Address to the American Cardinals,
April 23, 2002
Let me assure you first of all that I greatly appreciate the effort you are making to keep the Holy See, and me personally, informed regarding the complex and difficult situation which has arisen in your country in recent months.
I am confident that your discussions here will bear much fruit for the good of the Catholic people of the United States. You have come to the house of the successor of Peter, whose task it is to confirm his brother bishops in faith and love, and to unite them around Christ in the service of God's people. The door of this house is always open to you. All the more so when your communities are in distress.
Like you, I too have been deeply grieved by the fact that priests and religious, whose vocation it is to help people live holy lives in the sight of God, have themselves caused such suffering and scandal to the young.
Because of the great harm done by some priests and religious, the church herself is viewed with distrust, and many are offended at the way in which the church's leaders are perceived to have acted in this matter. The abuse which has caused this crisis is by every standard wrong and rightly considered a crime by society; it is also an appalling sin in the eyes of God. To the victims and their families, wherever they may be, I express my profound sense of solidarity and concern.
It is true that a generalized lack of knowledge of the nature of the problem and also at times the advice of clinical experts led bishops to make decisions which subsequent events showed to be wrong. You are now working to establish more reliable criteria to ensure that such mistakes are not repeated.
At the same time, even while recognizing how indispensable these criteria are, we cannot forget the power of Christian conversion, that radical decision to turn away from sin and back to God, which reaches to the depths of a person's soul and can work extraordinary change.
Neither should we forget the immense spiritual, human and social good that the vast majority of priests and religious in the United States have done and are still doing. The Catholic church in your country has always promoted human and Christian values with great vigor and generosity, in a way that has helped to consolidate all that is noble in the American people.
A great work of art may be blemished, but its beauty remains; and this is a truth which any intellectually honest critic will recognize. To the Catholic communities in the United States, to their Pastors and members, to the men and women religious, to teachers in Catholic universities and schools, to American missionaries in all parts of the world, go the wholehearted thanks of the entire Catholic church and the personal thanks of the bishop of Rome.
The abuse of the young is a grave symptom of a crisis affecting not only the church but society as a whole. It is a deep-seated crisis of sexual morality, even of human relationships, and its prime victims are the family and the young. In addressing the problem of abuse with clarity and determination, the church will help society to understand and deal with the crisis in its midst.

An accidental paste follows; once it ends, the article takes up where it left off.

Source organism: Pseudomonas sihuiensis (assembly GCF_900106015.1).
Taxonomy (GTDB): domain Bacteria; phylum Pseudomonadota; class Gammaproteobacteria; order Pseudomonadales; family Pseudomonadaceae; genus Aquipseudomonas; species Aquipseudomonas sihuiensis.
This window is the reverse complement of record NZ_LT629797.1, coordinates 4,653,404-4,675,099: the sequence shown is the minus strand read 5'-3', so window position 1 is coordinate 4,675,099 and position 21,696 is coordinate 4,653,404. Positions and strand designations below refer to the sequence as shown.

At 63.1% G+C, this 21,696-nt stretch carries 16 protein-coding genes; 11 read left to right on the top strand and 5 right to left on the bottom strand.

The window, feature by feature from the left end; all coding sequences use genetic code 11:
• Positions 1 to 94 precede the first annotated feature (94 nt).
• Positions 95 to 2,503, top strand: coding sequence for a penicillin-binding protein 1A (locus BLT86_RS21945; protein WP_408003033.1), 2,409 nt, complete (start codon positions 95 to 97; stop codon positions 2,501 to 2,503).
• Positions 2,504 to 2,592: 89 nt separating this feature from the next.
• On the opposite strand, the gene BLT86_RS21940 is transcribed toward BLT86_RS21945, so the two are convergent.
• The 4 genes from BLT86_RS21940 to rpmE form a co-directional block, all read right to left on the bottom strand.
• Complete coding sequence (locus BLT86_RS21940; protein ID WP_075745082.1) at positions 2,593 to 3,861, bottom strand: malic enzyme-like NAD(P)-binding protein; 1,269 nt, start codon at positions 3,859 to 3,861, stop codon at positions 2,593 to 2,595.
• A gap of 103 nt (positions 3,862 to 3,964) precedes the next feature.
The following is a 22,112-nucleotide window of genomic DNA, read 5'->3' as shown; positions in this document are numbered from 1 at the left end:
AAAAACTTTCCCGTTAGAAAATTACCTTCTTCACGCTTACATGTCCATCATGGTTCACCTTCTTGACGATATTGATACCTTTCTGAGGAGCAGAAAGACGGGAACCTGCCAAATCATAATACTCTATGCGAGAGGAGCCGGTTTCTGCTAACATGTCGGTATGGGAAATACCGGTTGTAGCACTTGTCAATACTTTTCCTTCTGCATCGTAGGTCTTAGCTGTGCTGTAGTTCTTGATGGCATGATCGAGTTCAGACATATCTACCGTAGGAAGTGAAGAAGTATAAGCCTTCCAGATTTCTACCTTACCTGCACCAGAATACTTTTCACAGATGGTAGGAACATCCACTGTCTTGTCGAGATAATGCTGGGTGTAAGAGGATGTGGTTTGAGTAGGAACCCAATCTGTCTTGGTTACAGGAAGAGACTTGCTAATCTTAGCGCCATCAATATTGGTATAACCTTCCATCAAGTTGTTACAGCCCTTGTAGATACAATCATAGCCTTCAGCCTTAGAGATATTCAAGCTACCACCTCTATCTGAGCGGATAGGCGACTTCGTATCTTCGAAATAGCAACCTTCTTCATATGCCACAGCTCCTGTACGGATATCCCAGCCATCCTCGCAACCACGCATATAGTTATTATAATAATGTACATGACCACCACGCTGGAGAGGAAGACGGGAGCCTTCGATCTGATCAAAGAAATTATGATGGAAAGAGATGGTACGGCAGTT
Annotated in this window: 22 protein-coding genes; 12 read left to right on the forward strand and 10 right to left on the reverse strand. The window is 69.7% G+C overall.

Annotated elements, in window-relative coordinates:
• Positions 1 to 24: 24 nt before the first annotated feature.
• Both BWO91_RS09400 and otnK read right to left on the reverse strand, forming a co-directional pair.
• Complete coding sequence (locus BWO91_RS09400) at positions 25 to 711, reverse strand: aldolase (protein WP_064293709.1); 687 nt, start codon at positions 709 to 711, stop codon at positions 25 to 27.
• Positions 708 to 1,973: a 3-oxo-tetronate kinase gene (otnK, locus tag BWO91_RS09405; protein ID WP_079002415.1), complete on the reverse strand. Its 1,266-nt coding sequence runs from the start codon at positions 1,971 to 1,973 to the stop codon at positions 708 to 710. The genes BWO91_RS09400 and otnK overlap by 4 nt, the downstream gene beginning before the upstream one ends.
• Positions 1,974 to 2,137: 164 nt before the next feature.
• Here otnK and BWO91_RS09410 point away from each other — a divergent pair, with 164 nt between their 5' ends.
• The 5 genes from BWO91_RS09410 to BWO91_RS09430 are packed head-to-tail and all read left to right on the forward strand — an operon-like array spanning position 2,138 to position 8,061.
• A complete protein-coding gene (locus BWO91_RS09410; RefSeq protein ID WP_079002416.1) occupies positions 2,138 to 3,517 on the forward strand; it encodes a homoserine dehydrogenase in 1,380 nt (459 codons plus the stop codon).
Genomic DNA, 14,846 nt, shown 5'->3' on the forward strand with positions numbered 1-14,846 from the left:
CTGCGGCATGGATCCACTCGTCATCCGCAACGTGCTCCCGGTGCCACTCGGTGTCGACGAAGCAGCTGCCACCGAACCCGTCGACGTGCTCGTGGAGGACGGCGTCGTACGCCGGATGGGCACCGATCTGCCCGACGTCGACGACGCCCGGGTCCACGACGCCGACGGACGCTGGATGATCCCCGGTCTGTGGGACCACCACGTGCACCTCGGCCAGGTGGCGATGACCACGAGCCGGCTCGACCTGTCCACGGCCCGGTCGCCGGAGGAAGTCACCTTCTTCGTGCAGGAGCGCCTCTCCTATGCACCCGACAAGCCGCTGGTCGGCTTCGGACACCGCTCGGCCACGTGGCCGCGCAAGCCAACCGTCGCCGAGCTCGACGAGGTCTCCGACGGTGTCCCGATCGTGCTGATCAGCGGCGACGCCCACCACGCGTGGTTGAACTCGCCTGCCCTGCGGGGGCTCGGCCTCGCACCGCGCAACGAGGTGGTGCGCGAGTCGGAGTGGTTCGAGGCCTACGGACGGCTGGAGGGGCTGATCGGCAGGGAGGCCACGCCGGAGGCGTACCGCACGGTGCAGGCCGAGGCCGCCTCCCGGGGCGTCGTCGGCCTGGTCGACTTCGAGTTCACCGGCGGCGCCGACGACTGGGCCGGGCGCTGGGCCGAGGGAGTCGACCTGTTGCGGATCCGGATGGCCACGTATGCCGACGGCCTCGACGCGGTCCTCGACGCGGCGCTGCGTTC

It must be absolutely clear to the Catholic faithful, and to the wider community, that bishops and superiors are concerned, above all else, with the spiritual good of souls. People need to know that there is no place in the priesthood and religious life for those who would harm the young.
They must know that bishops and priests are totally committed to the fullness of Catholic truth on matters of sexual morality, a truth as essential to the renewal of the priesthood and the episcopate as it is to the renewal of marriage and family life.
We must be confident that this time of trial will bring a purification of the entire Catholic community, a purification that is urgently needed if the church is to preach more effectively the Gospel of Jesus Christ in all its liberating force. Now you must ensure that where sin increased, grace will all the more abound (Romans 5:20). So much pain, so much sorrow must lead to a holier priesthood, a holier episcopate, and a holier church.
God alone is the source of holiness, and it is to him above all that we must turn for forgiveness, for healing and for the grace to meet this challenge with uncompromising courage and harmony of purpose. Like the good shepherd of last Sunday's Gospel, pastors must go among their priests and people as men who inspire deep trust and lead them to restful waters (Psalms 22:2).
I beg the Lord to give the bishops of the United States the strength to build their response to the present crisis upon the solid foundations of faith and upon genuine pastoral charity for the victims, as well as for the priests and the entire Catholic community in your country. And I ask Catholics to stay close to their priests and bishops, and to support them with their prayers at this difficult time.
The peace of the risen Christ be with you!